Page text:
# Implse and collisions

1. May 16, 2004

### loatisaf

impulse and collisions

I have one problem I've been trying to do, but I'm stuck on it. In this one, two ice skaters collide into each other. The specifics are as follows:
Skater 1 (mass 58.96 kg) is travelling at 7.15 m/s. She then collides with skater 2 (mass 49.89 kg) who is at rest. During the collision, skater 1 pushes skater 2 as hard as she can, imparting an average force of 1300 N over a period of .75 seconds. The questions are how fast are skater 1 and skater 2 moving after the impact.

I 've got the whole force over time thing is impulse, so I've got that
(m1v1f + m2v2f) - (m1v1i + m2v2i) = 975
and breaking it down, collecting like terms, and inserting values I already know, it works out to
5896 v1f-49.89 v2f = 1396.564
Unfortunately, this formula still has 2 unknown values, and I can't think of a second formula to use to do substitution.

Last edited: May 16, 2004
2. May 16, 2004

### arildno

The force imparted by skater 1 one skater 2 is an INTERNAL FORCE, hence, it does NOT contribute to momentum change of the center of mass of the 2 skaters.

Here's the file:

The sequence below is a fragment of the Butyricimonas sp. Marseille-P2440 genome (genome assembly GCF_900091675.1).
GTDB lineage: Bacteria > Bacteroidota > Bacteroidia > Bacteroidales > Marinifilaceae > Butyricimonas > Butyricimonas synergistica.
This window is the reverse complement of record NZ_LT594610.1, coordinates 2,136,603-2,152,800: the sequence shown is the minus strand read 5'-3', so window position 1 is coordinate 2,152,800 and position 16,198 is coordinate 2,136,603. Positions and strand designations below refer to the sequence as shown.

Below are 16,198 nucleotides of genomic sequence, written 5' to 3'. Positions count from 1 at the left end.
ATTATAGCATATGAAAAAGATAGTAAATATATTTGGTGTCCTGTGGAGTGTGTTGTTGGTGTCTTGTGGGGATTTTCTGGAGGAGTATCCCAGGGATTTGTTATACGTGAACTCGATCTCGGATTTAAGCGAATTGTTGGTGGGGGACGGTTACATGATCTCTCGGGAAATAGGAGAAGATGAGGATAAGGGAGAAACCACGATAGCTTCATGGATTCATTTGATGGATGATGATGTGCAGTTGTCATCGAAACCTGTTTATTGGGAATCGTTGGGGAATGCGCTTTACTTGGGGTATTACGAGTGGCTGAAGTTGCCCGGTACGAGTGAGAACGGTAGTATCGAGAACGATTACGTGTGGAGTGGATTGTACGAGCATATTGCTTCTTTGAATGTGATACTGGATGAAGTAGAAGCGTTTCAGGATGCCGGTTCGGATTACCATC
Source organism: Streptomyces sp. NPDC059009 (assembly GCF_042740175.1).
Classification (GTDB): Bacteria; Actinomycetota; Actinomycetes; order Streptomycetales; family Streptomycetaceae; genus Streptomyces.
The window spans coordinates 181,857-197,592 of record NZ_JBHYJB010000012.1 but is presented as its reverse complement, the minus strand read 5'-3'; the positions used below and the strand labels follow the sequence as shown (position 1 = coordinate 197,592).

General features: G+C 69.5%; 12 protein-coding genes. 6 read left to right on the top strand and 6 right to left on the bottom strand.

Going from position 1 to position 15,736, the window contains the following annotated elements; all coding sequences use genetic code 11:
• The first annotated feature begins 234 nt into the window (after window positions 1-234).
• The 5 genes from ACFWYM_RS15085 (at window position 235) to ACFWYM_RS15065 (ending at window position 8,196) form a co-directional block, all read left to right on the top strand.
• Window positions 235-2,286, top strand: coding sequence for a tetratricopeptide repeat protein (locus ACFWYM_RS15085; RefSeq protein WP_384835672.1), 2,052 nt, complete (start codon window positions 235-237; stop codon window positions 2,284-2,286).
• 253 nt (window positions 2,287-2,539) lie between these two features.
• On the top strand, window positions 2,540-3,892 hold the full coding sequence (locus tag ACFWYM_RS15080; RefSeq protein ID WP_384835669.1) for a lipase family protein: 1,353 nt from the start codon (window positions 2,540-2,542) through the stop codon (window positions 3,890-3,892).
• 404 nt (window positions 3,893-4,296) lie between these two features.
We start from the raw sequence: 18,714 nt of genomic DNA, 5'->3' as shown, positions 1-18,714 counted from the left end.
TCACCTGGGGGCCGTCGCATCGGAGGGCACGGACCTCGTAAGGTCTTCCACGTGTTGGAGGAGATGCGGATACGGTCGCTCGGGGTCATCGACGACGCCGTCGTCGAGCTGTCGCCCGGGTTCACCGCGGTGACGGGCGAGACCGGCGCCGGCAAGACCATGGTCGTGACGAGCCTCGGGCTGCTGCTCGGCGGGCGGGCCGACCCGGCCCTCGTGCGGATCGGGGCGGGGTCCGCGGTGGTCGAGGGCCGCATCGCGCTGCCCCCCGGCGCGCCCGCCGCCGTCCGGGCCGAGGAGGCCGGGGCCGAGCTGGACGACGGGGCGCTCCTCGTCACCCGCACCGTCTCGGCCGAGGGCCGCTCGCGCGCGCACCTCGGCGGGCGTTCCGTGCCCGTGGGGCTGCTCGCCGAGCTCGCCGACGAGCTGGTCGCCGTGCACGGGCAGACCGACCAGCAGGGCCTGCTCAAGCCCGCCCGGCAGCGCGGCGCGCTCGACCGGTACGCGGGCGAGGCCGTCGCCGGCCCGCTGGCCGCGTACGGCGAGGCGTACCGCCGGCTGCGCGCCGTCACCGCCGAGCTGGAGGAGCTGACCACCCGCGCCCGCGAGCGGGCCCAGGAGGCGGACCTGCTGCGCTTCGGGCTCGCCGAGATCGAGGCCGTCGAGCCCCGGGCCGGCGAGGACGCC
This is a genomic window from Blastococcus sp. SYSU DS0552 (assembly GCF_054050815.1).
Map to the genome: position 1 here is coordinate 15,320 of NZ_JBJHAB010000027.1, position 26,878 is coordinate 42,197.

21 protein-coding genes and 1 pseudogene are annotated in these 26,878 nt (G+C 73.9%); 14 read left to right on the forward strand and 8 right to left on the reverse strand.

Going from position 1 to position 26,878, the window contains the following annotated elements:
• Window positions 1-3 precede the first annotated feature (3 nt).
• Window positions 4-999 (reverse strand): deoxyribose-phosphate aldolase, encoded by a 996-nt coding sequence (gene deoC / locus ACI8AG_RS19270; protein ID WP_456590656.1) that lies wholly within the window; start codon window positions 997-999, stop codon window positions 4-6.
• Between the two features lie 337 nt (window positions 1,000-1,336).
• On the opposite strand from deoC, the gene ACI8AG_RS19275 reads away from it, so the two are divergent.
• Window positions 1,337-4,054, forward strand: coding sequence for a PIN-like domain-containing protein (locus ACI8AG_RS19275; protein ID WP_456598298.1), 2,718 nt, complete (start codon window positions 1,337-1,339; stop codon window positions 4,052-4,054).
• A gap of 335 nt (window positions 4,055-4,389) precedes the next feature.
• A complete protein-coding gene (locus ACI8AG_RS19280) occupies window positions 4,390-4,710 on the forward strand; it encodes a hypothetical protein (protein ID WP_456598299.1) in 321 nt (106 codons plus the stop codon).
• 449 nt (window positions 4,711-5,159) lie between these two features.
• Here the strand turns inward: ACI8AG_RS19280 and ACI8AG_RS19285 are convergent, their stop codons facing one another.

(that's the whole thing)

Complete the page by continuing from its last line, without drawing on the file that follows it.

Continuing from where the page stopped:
The correct set of equations are therefore:
$$m_{1}v_{1,f}+m_{2}v_{2,f}-(m_{1}v_{1,i}+m_{2}v_{2,i})=0$$
$$m_{2}v_{2,f}=975$$

3. May 16, 2004

### Staff: Mentor

arildno's solution is, of course, completely correct. But a slightly simpler set of equations can be obtained by realizing that the skaters exert equal and opposite forces on each other:
$$m_{1}v_{1,f} -m_{1}v_{1,i} =-975$$
$$m_{2}v_{2,f}=975$$

But most important is to understand that both methods are valid and equivalent.

4. May 16, 2004

### arildno

I agree; using Newton's 3.law in an explicit manner is more straightforward